How to navigate – and win – in these chaotic, turbulent times of change

From the Vault: This fissure was originally published in November 2020. Despite the gap between then and now, the challenges are still eerily similar to those facing leaders today. The ideas touch on many of the topics I’ve heard and spoken to clients and C-suite executives while conducting a sort of mini-listening tour as we wrap up the year. I’ve made some changes, but the ideas are the ones we’re still exploring as we move from specific DEI initiatives to building resilient, culture-centric leaders and organizations.

Note to readers: WRAL TechWire would like to hear from you about the opinions of our contributors. Please email: [email protected]


RESEARCH TRIANGLE PARK – In a year (or years) of constant change, it’s understandable to feel drained — especially when you’re in the C-suite. The challenges are immense: you have to constantly change your mind, be optimistic, remain empathetic, keep all moving parts together, set a good example and Drive your team to great victories.

All that pressure and daily demands haven’t gone away! You still need to meet compliance deadlines, develop and implement sustainable strategies, identify problems and opportunities, monitor good household activities, and do your best to plan for a future that is extremely uncertain. That is much. As the year draws to a close, you are tired, as are many of your teammates.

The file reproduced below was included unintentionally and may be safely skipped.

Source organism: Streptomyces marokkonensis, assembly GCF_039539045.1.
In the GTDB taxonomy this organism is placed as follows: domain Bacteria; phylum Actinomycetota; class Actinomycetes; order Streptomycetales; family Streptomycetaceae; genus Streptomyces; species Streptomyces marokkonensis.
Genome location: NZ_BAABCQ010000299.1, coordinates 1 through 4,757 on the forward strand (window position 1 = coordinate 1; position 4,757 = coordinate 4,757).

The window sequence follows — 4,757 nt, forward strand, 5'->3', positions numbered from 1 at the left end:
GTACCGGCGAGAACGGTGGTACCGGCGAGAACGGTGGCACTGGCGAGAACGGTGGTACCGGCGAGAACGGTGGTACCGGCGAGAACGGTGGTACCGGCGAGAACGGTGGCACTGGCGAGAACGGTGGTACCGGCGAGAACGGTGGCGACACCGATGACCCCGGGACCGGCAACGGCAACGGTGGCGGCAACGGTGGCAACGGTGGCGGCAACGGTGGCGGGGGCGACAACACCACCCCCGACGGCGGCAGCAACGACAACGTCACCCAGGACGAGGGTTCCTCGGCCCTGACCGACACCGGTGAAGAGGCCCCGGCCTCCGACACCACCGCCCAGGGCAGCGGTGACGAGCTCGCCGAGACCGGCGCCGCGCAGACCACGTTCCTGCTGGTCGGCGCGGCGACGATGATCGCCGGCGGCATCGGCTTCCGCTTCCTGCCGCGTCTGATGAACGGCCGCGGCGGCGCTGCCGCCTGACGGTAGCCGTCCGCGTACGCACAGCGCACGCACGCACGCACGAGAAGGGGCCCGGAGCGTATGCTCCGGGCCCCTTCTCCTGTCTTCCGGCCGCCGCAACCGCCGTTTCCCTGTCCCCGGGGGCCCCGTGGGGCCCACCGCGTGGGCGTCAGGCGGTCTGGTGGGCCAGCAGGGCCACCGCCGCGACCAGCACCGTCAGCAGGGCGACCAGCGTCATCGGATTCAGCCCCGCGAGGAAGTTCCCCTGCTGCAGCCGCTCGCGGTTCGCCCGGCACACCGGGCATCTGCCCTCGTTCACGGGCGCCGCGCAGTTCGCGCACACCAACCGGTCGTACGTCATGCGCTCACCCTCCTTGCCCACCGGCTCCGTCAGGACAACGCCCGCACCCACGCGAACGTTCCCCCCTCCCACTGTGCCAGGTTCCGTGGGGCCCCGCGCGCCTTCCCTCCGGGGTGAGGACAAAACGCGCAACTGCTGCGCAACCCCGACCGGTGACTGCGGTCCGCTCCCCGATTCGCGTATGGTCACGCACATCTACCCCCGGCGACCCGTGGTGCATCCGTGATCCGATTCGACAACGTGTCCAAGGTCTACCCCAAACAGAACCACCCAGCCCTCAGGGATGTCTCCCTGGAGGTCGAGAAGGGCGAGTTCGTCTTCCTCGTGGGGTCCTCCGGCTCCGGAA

Photo courtesy of Donald Thompson

Donald Thomson

Coping with the demands can feel impossible at times, but as a leader, it’s your personal responsibility to navigate the chaos and keep winning. The obstacles really don’t matter. When you feel stuck in the valley, it just means you need a hill – a place to stand for a fresh perspective on where you are and where you are going so you can manage change, back on the get on the right track and keep pushing forward for a brighter future.

A resource that is in my constant rotation of leadership tools manage transitions by William and Susan Bridges. A true business classic, the authors present a three-step model to guide through the transition. I strongly encourage you to read manage transitionsbut I’ll give a little taste, hoping to cheer you on.


The bridges quickly notice the difference between change and transition. Change is usually rapid and external: something that happens to you, not inside you. In contrast, the transition happens more slowly and internally.

Both ideas are intertwined. At the organizational level, changes could mean layoffs, a merger, digital transformation, a new C-suite leader, or a new diversity program. On a personal level, this could mean a promotion, relocation, or a change in your family or parental status.


The immediate challenge is that during extremely difficult times – what we would often refer to as “chaos” – none of us are really built to handle so much, so quickly, or so drastically. Aneel Chima and Ron Gutman touch on this idea in an article in the Harvard Business Reviewabout leadership and change.